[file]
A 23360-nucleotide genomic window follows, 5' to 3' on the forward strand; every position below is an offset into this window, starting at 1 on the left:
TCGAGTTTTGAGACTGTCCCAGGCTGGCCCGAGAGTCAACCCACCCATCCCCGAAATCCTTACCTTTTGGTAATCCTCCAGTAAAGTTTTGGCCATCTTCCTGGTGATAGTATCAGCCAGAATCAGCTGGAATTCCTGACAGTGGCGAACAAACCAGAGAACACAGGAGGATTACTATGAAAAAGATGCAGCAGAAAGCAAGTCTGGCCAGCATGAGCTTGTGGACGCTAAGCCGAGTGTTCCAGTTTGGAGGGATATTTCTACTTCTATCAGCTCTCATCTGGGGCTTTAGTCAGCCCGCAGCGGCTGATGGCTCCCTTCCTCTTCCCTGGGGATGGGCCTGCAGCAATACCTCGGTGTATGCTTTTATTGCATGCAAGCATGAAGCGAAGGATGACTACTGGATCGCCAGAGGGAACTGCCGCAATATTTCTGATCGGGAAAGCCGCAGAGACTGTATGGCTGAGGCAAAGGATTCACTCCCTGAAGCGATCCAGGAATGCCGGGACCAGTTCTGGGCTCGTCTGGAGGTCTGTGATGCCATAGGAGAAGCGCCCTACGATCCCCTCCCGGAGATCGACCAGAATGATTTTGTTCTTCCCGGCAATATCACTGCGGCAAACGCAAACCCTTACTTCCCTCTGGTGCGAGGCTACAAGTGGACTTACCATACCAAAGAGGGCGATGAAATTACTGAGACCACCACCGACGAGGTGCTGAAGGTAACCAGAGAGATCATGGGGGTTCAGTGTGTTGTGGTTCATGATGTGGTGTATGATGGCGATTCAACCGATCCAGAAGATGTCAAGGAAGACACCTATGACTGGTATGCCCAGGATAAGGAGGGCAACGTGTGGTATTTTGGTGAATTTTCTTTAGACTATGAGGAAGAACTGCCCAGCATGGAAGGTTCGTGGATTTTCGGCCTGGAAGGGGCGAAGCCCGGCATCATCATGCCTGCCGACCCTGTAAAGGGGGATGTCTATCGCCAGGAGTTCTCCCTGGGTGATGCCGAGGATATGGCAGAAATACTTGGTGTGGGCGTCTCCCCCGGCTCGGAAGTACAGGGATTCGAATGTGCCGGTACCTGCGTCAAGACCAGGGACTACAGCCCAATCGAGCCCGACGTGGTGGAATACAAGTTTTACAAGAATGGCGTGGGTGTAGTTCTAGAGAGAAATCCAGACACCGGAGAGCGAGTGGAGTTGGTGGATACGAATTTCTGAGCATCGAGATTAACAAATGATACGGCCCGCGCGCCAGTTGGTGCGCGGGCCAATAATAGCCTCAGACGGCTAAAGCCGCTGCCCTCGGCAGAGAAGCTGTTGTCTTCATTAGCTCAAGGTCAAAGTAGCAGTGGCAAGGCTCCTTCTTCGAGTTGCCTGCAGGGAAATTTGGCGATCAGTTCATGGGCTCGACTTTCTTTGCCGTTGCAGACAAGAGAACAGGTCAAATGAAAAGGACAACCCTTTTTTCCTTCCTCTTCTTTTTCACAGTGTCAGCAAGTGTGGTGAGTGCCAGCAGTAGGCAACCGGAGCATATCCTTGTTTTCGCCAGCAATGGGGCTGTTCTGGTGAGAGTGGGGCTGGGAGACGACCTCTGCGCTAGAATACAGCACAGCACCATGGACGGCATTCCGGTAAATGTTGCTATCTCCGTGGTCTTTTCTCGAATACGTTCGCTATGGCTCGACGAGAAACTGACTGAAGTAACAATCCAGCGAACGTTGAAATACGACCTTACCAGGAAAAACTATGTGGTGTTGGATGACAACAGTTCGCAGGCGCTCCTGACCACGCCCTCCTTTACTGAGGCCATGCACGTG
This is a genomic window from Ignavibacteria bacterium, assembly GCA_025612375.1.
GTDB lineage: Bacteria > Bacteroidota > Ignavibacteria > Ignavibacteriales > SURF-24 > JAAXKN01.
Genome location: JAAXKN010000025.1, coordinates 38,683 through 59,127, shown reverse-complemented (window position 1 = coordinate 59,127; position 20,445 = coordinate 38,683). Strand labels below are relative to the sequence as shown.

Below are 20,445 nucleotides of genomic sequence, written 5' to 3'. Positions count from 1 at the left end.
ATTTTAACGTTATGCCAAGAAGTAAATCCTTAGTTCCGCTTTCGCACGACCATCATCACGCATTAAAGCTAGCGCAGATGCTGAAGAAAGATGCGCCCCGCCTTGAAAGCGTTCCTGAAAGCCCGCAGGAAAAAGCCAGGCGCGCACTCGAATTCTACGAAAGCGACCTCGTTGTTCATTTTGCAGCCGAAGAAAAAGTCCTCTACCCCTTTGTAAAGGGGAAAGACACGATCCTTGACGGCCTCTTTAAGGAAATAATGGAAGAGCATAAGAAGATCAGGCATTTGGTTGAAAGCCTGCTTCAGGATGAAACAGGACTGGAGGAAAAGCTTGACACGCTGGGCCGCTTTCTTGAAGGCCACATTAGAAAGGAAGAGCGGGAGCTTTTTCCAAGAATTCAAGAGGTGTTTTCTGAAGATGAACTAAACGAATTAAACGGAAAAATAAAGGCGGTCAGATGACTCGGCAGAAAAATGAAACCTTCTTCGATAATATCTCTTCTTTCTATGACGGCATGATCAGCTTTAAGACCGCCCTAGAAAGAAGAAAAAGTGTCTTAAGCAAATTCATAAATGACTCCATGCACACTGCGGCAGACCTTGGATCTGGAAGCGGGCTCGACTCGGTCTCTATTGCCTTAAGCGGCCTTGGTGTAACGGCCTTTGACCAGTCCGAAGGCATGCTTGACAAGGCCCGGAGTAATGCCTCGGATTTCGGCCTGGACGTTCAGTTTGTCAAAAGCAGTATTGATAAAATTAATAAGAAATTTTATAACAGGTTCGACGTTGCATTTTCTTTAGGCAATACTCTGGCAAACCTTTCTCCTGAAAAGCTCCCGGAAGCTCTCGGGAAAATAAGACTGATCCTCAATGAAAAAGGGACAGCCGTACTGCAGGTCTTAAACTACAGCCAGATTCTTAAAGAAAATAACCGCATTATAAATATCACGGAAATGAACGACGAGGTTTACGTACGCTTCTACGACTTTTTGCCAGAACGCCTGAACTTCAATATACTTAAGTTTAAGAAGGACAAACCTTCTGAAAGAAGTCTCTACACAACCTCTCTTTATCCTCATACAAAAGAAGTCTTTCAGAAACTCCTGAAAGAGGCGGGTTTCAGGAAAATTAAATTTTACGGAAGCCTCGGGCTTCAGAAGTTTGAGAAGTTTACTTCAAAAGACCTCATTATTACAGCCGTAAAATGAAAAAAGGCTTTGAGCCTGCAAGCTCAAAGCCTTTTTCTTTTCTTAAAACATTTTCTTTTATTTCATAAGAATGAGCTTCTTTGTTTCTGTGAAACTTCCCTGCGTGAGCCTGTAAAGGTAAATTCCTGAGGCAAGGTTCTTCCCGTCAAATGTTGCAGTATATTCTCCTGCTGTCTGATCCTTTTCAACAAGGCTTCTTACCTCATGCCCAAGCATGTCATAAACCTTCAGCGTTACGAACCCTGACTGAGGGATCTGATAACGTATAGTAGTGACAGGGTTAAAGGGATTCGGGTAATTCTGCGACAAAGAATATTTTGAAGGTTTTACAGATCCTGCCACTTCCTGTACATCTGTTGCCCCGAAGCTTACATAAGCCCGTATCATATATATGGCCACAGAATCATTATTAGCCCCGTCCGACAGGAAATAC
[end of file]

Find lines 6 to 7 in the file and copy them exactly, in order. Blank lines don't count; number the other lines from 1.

Below are 20,445 nucleotides of genomic sequence, written 5' to 3'. Positions count from 1 at the left end.
ATTTTAACGTTATGCCAAGAAGTAAATCCTTAGTTCCGCTTTCGCACGACCATCATCACGCATTAAAGCTAGCGCAGATGCTGAAGAAAGATGCGCCCCGCCTTGAAAGCGTTCCTGAAAGCCCGCAGGAAAAAGCCAGGCGCGCACTCGAATTCTACGAAAGCGACCTCGTTGTTCATTTTGCAGCCGAAGAAAAAGTCCTCTACCCCTTTGTAAAGGGGAAAGACACGATCCTTGACGGCCTCTTTAAGGAAATAATGGAAGAGCATAAGAAGATCAGGCATTTGGTTGAAAGCCTGCTTCAGGATGAAACAGGACTGGAGGAAAAGCTTGACACGCTGGGCCGCTTTCTTGAAGGCCACATTAGAAAGGAAGAGCGGGAGCTTTTTCCAAGAATTCAAGAGGTGTTTTCTGAAGATGAACTAAACGAATTAAACGGAAAAATAAAGGCGGTCAGATGACTCGGCAGAAAAATGAAACCTTCTTCGATAATATCTCTTCTTTCTATGACGGCATGATCAGCTTTAAGACCGCCCTAGAAAGAAGAAAAAGTGTCTTAAGCAAATTCATAAATGACTCCATGCACACTGCGGCAGACCTTGGATCTGGAAGCGGGCTCGACTCGGTCTCTATTGCCTTAAGCGGCCTTGGTGTAACGGCCTTTGACCAGTCCGAAGGCATGCTTGACAAGGCCCGGAGTAATGCCTCGGATTTCGGCCTGGACGTTCAGTTTGTCAAAAGCAGTATTGATAAAATTAATAAGAAATTTTATAACAGGTTCGACGTTGCATTTTCTTTAGGCAATACTCTGGCAAACCTTTCTCCTGAAAAGCTCCCGGAAGCTCTCGGGAAAATAAGACTGATCCTCAATGAAAAAGGGACAGCCGTACTGCAGGTCTTAAACTACAGCCAGATTCTTAAAGAAAATAACCGCATTATAAATATCACGGAAATGAACGACGAGGTTTACGTACGCTTCTACGACTTTTTGCCAGAACGCCTGAACTTCAATATACTTAAGTTTAAGAAGGACAAACCTTCTGAAAGAAGTCTCTACACAACCTCTCTTTATCCTCATACAAAAGAAGTCTTTCAGAAACTCCTGAAAGAGGCGGGTTTCAGGAAAATTAAATTTTACGGAAGCCTCGGGCTTCAGAAGTTTGAGAAGTTTACTTCAAAAGACCTCATTATTACAGCCGTAAAATGAAAAAAGGCTTTGAGCCTGCAAGCTCAAAGCCTTTTTCTTTTCTTAAAACATTTTCTTTTATTTCATAAGAATGAGCTTCTTTGTTTCTGTGAAACTTCCCTGCGTGAGCCTGTAAAGGTAAATTCCTGAGGCAAGGTTCTTCCCGTCAAATGTTGCAGTATATTCTCCTGCTGTCTGATCCTTTTCAACAAGGCTTCTTACCTCATGCCCAAGCATGTCATAAACCTTCAGCGTTACGAACCCTGACTGAGGGATCTGATAACGTATAGTAGTGACAGGGTTAAAGGGATTCGGGTAATTCTGCGACAAAGAATATTTTGAAGGTTTTACAGATCCTGCCACTTCCTGTACATCTGTTGCCCCGAAGCTTACATAAGCCCGTATCATATATATGGCCACAGAATCATTATTAGCCCCGTCCGACAGGAAATAC